Open Secrets

“Welcome to the walking tour of Historic Downtown Portsmouth. Our first stop is one of the most precious buildings in the city’s history. Millions of citizens have crossed Portsmouth Public Library’s Main Branch doors since it opened in Earth Year 1914.”

As the group stood in front of the two-story red-brick building, my eyes roved over the smooth columns, wide stone steps, and arched glass windows staring out at Court Street like they were guarding a precious vault.

Indeed, libraries were a vault. A vault of thousands of books spanning the literary history of this world. I’d spent years of my life within its walls, hiding in the safety of stories written by authors across the racial, religious, and gender spectrum. It was safe in the same way that my own home wasn’t.

“If you’ll follow me inside, we can get started,” the tour guide Davine spoke, looking out over our group with shining eyes. I wondered if she’d spent as much time in this place as I had.

The two sets of double glass doors opened automatically, a change from the manual doors I’d pulled open day after day, year after year. I hadn’t been to Earth in three decades, my birth town twice as long. I found myself nervous to see how this treasured haven had evolved.

When we stepped onto the main floor, I stumbled to a halt. I heard vague grumbling as people moved around me, but I was shocked at the open space before me.

“Our Main Branch has undergone several renovations over the past fifty years. The city council voted in Earth Year 2131 to expand to the empty lot next door,” Davine said, her voice lowered. “This gave us an additional 3,000 square feet of space. That’s enough to hold roughly 15,000 new books.

“The different sections were given larger, digital signage so patrons could spot what they were looking for no matter where they were on the main floor. The reference section is to your right and is solely dedicated to different branches of history. None can be removed from the building.”

I’d loved exploring the world history books. It was my way of learning about cultures from outside of the United States. The books provided my earliest exposure to Earth history, which eventually led me to diving into the impact of the planet on the wider solar system.

“To our left are printed copies of both the Virginian-Pilot, which is Hampton Road’s primary newspaper, six major national newspapers, and a few others from across Canada and even Mexico. We’re still working on gaining permission from a few countries in Europe and Africa to import their biggest newspapers.”

No one spoke as we moved further into the library, but I couldn’t stop gazing at the floor-to-ceiling windows. The entire back wall showed the Elizabeth River that crossed between Portsmouth and Norfolk. I remember sneaking out of the library to take the ferry over to Norfolk’s Waterfront Park. Looking back, it wasn’t my most responsible decision, but hey, it was a free ride, and I was back at the library before my mom was due to pick me up anyway, so…

“The children’s section is in the basement, but it also houses our expanded computer lab. The library initially only had 120 computers available to the public once the Internet finally became cost-efficient for cities to invest in. Now the computer lab has nearly 500 computers set up for use, 100 of which are set aside for online schooling for children who can’t attend traditional school buildings.”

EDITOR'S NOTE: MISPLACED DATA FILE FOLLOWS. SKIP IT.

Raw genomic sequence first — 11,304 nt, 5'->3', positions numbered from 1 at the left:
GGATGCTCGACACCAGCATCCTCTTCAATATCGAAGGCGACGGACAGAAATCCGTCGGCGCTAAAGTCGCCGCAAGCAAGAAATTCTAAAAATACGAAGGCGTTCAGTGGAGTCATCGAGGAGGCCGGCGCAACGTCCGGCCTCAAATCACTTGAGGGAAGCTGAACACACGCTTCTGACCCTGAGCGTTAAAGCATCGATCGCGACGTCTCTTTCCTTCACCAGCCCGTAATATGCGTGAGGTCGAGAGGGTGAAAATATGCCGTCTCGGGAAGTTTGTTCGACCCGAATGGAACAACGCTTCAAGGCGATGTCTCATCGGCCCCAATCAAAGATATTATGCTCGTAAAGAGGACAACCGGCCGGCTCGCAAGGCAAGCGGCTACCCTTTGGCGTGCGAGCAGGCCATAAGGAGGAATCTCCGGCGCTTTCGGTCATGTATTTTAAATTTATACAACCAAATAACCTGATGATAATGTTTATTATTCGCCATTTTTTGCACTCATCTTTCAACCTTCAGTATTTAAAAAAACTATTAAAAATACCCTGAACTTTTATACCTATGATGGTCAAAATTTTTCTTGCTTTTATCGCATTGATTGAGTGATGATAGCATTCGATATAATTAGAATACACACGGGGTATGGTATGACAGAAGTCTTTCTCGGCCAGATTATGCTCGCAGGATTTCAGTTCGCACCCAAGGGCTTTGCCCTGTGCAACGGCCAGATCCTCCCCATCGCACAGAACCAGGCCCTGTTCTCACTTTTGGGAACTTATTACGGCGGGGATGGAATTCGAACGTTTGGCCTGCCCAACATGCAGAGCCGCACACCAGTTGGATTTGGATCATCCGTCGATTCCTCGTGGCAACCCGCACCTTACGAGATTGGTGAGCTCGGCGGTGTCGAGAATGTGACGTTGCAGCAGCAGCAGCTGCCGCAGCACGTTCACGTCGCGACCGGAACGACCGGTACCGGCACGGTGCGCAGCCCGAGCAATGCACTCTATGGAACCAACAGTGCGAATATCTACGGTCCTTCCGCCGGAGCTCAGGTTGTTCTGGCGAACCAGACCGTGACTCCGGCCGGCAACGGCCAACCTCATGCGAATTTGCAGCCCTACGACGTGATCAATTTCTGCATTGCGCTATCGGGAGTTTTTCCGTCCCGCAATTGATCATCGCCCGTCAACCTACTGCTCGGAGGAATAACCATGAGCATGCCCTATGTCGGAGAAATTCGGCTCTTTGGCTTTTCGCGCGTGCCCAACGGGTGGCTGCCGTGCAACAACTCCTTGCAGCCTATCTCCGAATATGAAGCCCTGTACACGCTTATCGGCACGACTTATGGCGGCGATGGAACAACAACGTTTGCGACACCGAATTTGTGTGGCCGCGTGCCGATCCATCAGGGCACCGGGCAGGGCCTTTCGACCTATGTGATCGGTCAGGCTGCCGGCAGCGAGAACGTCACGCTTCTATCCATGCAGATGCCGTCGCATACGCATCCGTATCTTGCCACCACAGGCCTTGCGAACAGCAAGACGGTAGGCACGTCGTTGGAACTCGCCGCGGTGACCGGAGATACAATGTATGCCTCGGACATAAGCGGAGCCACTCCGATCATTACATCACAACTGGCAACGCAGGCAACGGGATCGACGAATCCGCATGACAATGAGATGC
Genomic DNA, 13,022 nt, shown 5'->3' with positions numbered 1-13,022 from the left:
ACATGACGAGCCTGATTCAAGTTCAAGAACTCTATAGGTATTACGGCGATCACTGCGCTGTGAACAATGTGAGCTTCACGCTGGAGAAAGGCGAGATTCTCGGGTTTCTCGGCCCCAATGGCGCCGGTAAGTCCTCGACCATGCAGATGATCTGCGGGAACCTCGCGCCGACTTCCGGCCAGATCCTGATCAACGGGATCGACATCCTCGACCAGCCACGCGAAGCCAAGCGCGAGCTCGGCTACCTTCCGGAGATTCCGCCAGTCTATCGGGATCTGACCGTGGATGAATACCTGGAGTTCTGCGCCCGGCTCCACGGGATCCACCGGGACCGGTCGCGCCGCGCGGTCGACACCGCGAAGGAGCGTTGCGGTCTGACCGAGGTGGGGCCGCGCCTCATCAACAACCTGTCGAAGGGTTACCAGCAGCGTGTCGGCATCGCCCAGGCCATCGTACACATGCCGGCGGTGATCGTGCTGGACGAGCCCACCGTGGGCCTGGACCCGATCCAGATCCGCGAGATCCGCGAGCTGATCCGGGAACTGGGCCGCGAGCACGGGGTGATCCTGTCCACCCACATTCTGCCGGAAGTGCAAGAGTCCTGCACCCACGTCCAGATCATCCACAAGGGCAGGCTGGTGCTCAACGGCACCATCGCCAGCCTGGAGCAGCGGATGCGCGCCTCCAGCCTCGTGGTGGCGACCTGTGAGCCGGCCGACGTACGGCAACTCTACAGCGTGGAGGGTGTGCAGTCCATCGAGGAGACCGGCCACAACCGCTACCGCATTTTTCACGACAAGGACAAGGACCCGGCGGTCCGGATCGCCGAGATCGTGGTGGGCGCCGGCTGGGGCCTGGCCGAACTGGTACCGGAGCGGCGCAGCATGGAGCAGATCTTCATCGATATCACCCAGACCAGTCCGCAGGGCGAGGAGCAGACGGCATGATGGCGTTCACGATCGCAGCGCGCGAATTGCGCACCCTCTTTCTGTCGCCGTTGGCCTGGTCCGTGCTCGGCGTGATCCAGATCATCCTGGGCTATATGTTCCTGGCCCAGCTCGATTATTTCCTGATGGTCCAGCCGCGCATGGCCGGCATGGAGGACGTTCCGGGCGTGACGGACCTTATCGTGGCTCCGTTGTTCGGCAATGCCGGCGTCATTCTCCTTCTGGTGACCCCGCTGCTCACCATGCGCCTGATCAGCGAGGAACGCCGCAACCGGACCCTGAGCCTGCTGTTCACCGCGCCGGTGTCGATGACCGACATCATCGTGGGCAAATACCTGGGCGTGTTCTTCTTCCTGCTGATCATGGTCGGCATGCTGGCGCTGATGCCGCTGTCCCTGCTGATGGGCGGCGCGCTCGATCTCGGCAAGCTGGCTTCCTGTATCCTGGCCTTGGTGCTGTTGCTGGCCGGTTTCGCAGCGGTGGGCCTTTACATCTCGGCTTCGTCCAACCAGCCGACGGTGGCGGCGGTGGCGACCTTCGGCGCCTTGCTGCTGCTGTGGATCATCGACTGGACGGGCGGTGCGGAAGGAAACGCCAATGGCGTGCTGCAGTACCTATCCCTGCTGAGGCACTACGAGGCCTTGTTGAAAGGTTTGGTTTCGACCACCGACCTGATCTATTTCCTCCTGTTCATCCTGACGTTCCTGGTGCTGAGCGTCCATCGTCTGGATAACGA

The checkout counter was the same as far as I could see: a U-shaped, walnut-colored, chest-high desk set up in the middle of the floor. There were five stations set up for patrons, four more than I’d had, but they were all being used, and each station had several people waiting. I wish I could tell you my eyes didn’t feel unbearably warm at the sight.

Each table set up behind the checkout counter had at least two people, books spread out across the laminate surfaces. The soft click of fingers smashing across keyboards, paper turning, and voices mumbling echoed off the high ceilings, all of which held hanging halogen lights at three-foot intervals. Even with the natural light coming from outside, the lights added an ambiance that made the environment seem like a seventeenth-century space where scribes penned out scrolls for the elite.

“Elevators at each corner of the library provide open-air access to the second floor,” Davine said, pointing to the closest elevator. “If you’re feeling funky, you can also take the stairs. The entire floor holds our fiction collection and is broken down by subgenre.”

The group let out soft chuckles. My lips barely twitched. As much as I loved the steps leading into the library, I was even more obsessed with the staircases inside. These now winded up in large circles, with wooden bannisters shining like the Milky Way on a clear night.

“Before we move on with the tour, you should know you no longer have to be an Earth resident to get a library card here. All citizens, no matter your planet of origin, can get an online subscription to the entire Portsmouth Library system,” Davine added before leading us back to the double glass doors. “An informed citizenry is a powerful citizenry. This is Portsmouth’s way of contributing to the solar system’s efforts to universalize all knowledge.”

This time, the tears flowed freely. Neptune was still working on building out its collection of books from across the Milky Way. I’d have a chance to bring new knowledge to my people.

The first thing I’d do when I got home was write a thank-you note to the Council for sending me on this mission. Earth had no idea what trouble it had just walked into.

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